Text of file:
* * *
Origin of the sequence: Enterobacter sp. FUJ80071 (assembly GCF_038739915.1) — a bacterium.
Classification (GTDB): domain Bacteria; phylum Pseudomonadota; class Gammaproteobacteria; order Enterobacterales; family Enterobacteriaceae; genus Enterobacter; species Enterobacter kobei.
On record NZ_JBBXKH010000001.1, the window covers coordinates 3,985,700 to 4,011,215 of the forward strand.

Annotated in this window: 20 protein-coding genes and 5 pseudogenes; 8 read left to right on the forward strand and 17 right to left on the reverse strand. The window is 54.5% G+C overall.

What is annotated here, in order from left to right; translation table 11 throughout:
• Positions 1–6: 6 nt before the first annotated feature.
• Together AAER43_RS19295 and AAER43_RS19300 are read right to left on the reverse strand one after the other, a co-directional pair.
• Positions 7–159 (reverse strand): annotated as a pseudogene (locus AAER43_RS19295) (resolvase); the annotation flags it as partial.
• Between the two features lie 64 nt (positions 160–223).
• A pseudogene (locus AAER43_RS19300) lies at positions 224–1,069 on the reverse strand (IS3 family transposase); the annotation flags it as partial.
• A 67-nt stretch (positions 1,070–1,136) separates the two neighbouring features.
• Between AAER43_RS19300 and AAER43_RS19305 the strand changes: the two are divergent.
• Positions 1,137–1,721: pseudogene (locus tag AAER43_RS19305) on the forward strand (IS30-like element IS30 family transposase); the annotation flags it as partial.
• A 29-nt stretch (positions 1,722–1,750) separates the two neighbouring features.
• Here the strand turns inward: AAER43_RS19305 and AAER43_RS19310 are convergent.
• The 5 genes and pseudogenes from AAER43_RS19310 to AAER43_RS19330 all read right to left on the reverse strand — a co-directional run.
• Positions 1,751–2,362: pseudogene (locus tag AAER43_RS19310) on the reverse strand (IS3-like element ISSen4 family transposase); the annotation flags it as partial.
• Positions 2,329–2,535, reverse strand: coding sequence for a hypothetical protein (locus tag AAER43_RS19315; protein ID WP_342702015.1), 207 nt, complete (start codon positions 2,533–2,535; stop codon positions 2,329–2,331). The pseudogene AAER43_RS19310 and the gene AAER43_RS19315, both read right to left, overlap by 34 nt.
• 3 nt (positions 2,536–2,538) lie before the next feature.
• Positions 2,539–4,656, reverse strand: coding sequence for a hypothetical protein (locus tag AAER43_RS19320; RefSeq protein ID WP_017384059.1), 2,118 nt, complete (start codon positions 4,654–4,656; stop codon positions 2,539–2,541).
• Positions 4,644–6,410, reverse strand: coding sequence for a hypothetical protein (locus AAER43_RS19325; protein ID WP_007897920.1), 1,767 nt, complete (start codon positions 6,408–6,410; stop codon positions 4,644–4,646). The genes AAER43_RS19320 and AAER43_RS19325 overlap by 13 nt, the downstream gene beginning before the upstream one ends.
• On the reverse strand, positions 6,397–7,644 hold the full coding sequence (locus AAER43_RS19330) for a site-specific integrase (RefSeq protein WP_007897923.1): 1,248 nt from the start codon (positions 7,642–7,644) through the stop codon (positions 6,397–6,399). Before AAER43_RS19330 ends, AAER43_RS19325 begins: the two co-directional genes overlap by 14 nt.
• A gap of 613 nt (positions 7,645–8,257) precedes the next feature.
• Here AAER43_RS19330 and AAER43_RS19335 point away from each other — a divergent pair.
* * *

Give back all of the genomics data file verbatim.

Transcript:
Origin of the sequence: Enterobacter sp. FUJ80071 (assembly GCF_038739915.1) — a bacterium.
Classification (GTDB): domain Bacteria; phylum Pseudomonadota; class Gammaproteobacteria; order Enterobacterales; family Enterobacteriaceae; genus Enterobacter; species Enterobacter kobei.
On record NZ_JBBXKH010000001.1, the window covers coordinates 3,985,700 to 4,011,215 of the forward strand.

Annotated in this window: 20 protein-coding genes and 5 pseudogenes; 8 read left to right on the forward strand and 17 right to left on the reverse strand. The window is 54.5% G+C overall.

What is annotated here, in order from left to right; translation table 11 throughout:
• Positions 1–6: 6 nt before the first annotated feature.
• Together AAER43_RS19295 and AAER43_RS19300 are read right to left on the reverse strand one after the other, a co-directional pair.
• Positions 7–159 (reverse strand): annotated as a pseudogene (locus AAER43_RS19295) (resolvase); the annotation flags it as partial.
• Between the two features lie 64 nt (positions 160–223).
• A pseudogene (locus AAER43_RS19300) lies at positions 224–1,069 on the reverse strand (IS3 family transposase); the annotation flags it as partial.
• A 67-nt stretch (positions 1,070–1,136) separates the two neighbouring features.
• Between AAER43_RS19300 and AAER43_RS19305 the strand changes: the two are divergent.
• Positions 1,137–1,721: pseudogene (locus tag AAER43_RS19305) on the forward strand (IS30-like element IS30 family transposase); the annotation flags it as partial.
• A 29-nt stretch (positions 1,722–1,750) separates the two neighbouring features.
• Here the strand turns inward: AAER43_RS19305 and AAER43_RS19310 are convergent.
• The 5 genes and pseudogenes from AAER43_RS19310 to AAER43_RS19330 all read right to left on the reverse strand — a co-directional run.
• Positions 1,751–2,362: pseudogene (locus tag AAER43_RS19310) on the reverse strand (IS3-like element ISSen4 family transposase); the annotation flags it as partial.
• Positions 2,329–2,535, reverse strand: coding sequence for a hypothetical protein (locus tag AAER43_RS19315; protein ID WP_342702015.1), 207 nt, complete (start codon positions 2,533–2,535; stop codon positions 2,329–2,331). The pseudogene AAER43_RS19310 and the gene AAER43_RS19315, both read right to left, overlap by 34 nt.
• 3 nt (positions 2,536–2,538) lie before the next feature.
• Positions 2,539–4,656, reverse strand: coding sequence for a hypothetical protein (locus tag AAER43_RS19320; RefSeq protein ID WP_017384059.1), 2,118 nt, complete (start codon positions 4,654–4,656; stop codon positions 2,539–2,541).
• Positions 4,644–6,410, reverse strand: coding sequence for a hypothetical protein (locus AAER43_RS19325; protein ID WP_007897920.1), 1,767 nt, complete (start codon positions 6,408–6,410; stop codon positions 4,644–4,646). The genes AAER43_RS19320 and AAER43_RS19325 overlap by 13 nt, the downstream gene beginning before the upstream one ends.
• On the reverse strand, positions 6,397–7,644 hold the full coding sequence (locus AAER43_RS19330) for a site-specific integrase (RefSeq protein WP_007897923.1): 1,248 nt from the start codon (positions 7,642–7,644) through the stop codon (positions 6,397–6,399). Before AAER43_RS19330 ends, AAER43_RS19325 begins: the two co-directional genes overlap by 14 nt.
• A gap of 613 nt (positions 7,645–8,257) precedes the next feature.
• Here AAER43_RS19330 and AAER43_RS19335 point away from each other — a divergent pair.